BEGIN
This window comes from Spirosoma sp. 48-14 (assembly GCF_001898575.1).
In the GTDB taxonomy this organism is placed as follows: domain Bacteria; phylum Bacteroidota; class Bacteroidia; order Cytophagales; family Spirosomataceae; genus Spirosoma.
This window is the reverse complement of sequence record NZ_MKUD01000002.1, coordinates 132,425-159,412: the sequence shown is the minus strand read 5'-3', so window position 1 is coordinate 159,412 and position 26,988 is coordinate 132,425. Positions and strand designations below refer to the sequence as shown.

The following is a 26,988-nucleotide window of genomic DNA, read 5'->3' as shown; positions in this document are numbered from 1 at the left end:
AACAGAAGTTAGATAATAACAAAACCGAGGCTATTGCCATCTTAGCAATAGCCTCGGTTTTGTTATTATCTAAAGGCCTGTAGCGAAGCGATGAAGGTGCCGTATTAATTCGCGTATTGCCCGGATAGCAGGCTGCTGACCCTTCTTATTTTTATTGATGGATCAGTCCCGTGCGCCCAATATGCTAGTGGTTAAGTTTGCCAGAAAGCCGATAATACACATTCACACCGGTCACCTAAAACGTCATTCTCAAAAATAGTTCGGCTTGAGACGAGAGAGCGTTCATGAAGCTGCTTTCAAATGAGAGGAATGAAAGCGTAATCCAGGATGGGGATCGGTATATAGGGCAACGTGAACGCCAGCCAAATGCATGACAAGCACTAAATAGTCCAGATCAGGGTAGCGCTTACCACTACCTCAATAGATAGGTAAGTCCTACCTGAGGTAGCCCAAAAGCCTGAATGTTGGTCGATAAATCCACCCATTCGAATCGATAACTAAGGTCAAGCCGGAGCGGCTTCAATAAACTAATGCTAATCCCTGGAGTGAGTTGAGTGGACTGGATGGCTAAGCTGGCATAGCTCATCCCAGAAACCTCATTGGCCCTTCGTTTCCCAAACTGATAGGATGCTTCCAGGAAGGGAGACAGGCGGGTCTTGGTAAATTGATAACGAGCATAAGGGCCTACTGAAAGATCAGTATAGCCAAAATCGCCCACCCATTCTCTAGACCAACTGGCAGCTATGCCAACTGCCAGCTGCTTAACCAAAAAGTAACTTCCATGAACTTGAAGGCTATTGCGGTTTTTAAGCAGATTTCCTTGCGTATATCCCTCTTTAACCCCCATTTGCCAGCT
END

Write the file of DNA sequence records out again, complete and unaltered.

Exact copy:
This window comes from Spirosoma sp. 48-14 (assembly GCF_001898575.1).
In the GTDB taxonomy this organism is placed as follows: domain Bacteria; phylum Bacteroidota; class Bacteroidia; order Cytophagales; family Spirosomataceae; genus Spirosoma.
This window is the reverse complement of sequence record NZ_MKUD01000002.1, coordinates 132,425-159,412: the sequence shown is the minus strand read 5'-3', so window position 1 is coordinate 159,412 and position 26,988 is coordinate 132,425. Positions and strand designations below refer to the sequence as shown.

The following is a 26,988-nucleotide window of genomic DNA, read 5'->3' as shown; positions in this document are numbered from 1 at the left end:
AACAGAAGTTAGATAATAACAAAACCGAGGCTATTGCCATCTTAGCAATAGCCTCGGTTTTGTTATTATCTAAAGGCCTGTAGCGAAGCGATGAAGGTGCCGTATTAATTCGCGTATTGCCCGGATAGCAGGCTGCTGACCCTTCTTATTTTTATTGATGGATCAGTCCCGTGCGCCCAATATGCTAGTGGTTAAGTTTGCCAGAAAGCCGATAATACACATTCACACCGGTCACCTAAAACGTCATTCTCAAAAATAGTTCGGCTTGAGACGAGAGAGCGTTCATGAAGCTGCTTTCAAATGAGAGGAATGAAAGCGTAATCCAGGATGGGGATCGGTATATAGGGCAACGTGAACGCCAGCCAAATGCATGACAAGCACTAAATAGTCCAGATCAGGGTAGCGCTTACCACTACCTCAATAGATAGGTAAGTCCTACCTGAGGTAGCCCAAAAGCCTGAATGTTGGTCGATAAATCCACCCATTCGAATCGATAACTAAGGTCAAGCCGGAGCGGCTTCAATAAACTAATGCTAATCCCTGGAGTGAGTTGAGTGGACTGGATGGCTAAGCTGGCATAGCTCATCCCAGAAACCTCATTGGCCCTTCGTTTCCCAAACTGATAGGATGCTTCCAGGAAGGGAGACAGGCGGGTCTTGGTAAATTGATAACGAGCATAAGGGCCTACTGAAAGATCAGTATAGCCAAAATCGCCCACCCATTCTCTAGACCAACTGGCAGCTATGCCAACTGCCAGCTGCTTAACCAAAAAGTAACTTCCATGAACTTGAAGGCTATTGCGGTTTTTAAGCAGATTTCCTTGCGTATATCCCTCTTTAACCCCCATTTGCCAGCT